16. No Security In Being Human
Q: I just had a funny thought about human nature. I love your photographs, but when I recall them, I remember only the happy ones. I see your image of a donkey’s eye, or a seemingly carefree woman. I know you have made many images with a darker side like your photographs of homeless people and street life, but that’s not what crosses my mind.
I’m drawn naturally to the images that bring me something I want and crave. I crave going back to “what I was.” I crave a life free from trauma, stress and fear. The pictures I like and remember depict what I think I want, so I enjoy them. But you have many different types of photographs. You could ask twenty people what their favorite image is and I bet they’d all pick something different.
A: I don’t think much about craving. It’s not that I live in the kind of “desireless” state that is supposed to be an aspect of spiritual mastery. Desire, along with its opposite, aversion, is a natural part of living, so wanting can always arise. But frankly, I have little interest in desire, which is always about future gratification. Trying to appease cravings can be an endless pursuit. Yes, if you manage to obtain what you crave, you may feel satisfied for a while, but not for long. Soon a new desire will pop up—a new craving demanding satisfaction. There’s no end to that revolving door, and no peace of mind in it.
You have noticed that you are driven by cravings. You are possessed by what you think you lack but must have, even to the extent that your perceptions of the world—of my photographs in this instance—are corrupted. Still worse, the particular cravings you mentioned will never be appeased, not for the briefest moment. No one can return to “what I was,” not even to what I was five seconds ago. And freedom from trauma, stress, and fear is a vain hope. Trauma can occur at any time. Stress is a natural aspect of living. Fear arises if and when it does, completely beyond control. In living, there are no guarantees.
So your craving for security and the end of fear will never be satisfied. Yours is not like a craving for candy or sex that may allow for some satisfaction, if only temporarily until the hankering begins again. You want something impossible. You want living itself to be something it is not: secure and free of anxiety. No one can ever satisfy that kind of craving, but only escape into a fantasised “something else.”
That something else might be Heaven with Jesus, “enlightenment,” or some other song and dance, but none of that is here now. You have tried the religious approach, as I understand is central to your social milieu, and it’s not working for you. And so you find yourself resorting to me, whose view of “God” is this: “Just because something can be conceived of and named does not mean it really exists.”
“God” is a concept — an idea in your mind — and you didn’t think it up. The notion of Big Daddy in the sky who makes rules and answers prayers was put there by others, most likely by caregivers who injected that idea into your mind intentionally while imagining that they were helping you and enriching your life. But their belief does not make that fairy tale true, nor does yours. The only thing you really know is that right now you exist. Not that “God” exists — you don’t know that — but that you exist. So you are not “of God” or “in God.” God—the idea—is in you.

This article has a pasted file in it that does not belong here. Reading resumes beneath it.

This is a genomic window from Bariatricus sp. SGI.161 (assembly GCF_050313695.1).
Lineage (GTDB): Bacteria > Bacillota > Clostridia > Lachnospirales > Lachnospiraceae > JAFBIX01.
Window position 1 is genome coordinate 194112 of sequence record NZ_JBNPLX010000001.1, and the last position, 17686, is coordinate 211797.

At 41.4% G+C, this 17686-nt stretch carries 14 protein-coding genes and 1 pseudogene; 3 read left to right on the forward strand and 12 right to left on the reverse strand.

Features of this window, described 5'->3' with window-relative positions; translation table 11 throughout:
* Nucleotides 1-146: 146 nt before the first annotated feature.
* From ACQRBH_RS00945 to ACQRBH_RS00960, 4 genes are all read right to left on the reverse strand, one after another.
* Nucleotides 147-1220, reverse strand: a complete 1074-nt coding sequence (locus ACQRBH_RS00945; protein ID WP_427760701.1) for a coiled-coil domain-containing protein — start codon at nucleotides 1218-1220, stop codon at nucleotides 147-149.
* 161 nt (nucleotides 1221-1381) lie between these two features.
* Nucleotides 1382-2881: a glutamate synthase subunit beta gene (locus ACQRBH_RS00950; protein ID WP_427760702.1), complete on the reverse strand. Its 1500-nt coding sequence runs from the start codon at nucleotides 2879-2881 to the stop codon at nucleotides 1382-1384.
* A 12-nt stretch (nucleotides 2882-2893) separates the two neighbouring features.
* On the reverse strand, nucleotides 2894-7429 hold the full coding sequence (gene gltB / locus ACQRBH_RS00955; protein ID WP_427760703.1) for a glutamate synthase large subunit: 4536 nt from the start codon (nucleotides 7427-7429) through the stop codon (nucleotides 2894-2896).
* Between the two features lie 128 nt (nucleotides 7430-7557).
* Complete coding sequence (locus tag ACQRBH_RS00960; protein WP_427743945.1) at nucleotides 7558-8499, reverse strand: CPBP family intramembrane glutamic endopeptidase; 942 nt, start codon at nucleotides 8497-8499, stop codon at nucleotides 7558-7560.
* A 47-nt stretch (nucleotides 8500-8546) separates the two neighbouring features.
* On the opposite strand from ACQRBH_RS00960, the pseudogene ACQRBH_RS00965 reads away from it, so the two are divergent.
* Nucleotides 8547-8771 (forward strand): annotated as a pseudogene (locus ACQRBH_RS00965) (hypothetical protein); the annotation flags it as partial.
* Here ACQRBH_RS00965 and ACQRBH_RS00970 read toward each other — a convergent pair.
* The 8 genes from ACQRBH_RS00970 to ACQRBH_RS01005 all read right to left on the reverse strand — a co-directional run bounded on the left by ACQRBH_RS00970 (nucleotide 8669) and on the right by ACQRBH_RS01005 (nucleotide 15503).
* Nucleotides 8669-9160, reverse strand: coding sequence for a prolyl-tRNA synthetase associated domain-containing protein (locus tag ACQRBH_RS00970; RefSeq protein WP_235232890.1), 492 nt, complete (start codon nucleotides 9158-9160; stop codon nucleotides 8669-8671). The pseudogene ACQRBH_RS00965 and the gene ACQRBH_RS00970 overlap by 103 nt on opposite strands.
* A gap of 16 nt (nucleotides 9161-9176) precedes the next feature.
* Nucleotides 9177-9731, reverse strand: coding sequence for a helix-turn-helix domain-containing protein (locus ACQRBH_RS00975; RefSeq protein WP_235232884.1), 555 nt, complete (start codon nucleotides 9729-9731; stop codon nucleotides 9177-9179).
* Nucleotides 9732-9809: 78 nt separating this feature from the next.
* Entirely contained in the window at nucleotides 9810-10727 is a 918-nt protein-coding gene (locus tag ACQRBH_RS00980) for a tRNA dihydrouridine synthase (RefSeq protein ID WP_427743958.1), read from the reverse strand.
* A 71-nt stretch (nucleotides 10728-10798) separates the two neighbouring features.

Some people can lie to themselves about eternity in paradise and all that, but you aren’t one of them, so you find no security there. And you have seen that even the ones who pretend to believe all that stuff don’t really believe it. If they really believed it, when someone was diagnosed with a fatal illness, a celebration would ensue:
“Great news, man. I’ve got terminal cancer. Beautiful!”
“Really? You’re dying? Some guys have all the luck.”
I pointed to your honesty, particularly your reluctance to deceive yourself, as a gift, not a problem, so I advise going with that gift and making the most of it. A life free of suffering is a fantasy. In your heart of hearts, you already know that. So admit that to yourself. Embrace it. Suffer it.
This constant juggling of concepts about supreme beings, souls, reincarnation, transcendence, self-realization, and enlightenment serves only as a tactic of postponement. All we really know is now. When you lose interest in spiritual pipe dreams, your craving for a pain-free life will weaken. Then your attention will remain naturally where it belongs—not in some fanciful trouble-free future, but in this moment, which is the only moment one ever has, the only moment one must deal with, and the only moment one actually can deal with. Seeing that simplifies matters considerably, I find. The wise among us enjoy and suffer a fully human experience with an equanimity they are powerless to explain, albeit countless ones have tried.
Freedom means open-hearted participation in experience as it arises in real time without wishing for anything to be different. In this moment, things are as they are, and cannot be different. In the next moment, things will be different. That’s the way the cookie crumbles. Enjoy the cookie while you have it. It’s the only one you get.
There is no security in being human. Never was, never will be. There are no assurances. None. In the next instant, any condition at all can arise. See that, embrace that, deal with that and that alone, and you may find the freedom you seek — not freedom from something like stress, anxiety, or fear, but the freedom to actually be. That’s the best, I say, we humans can do.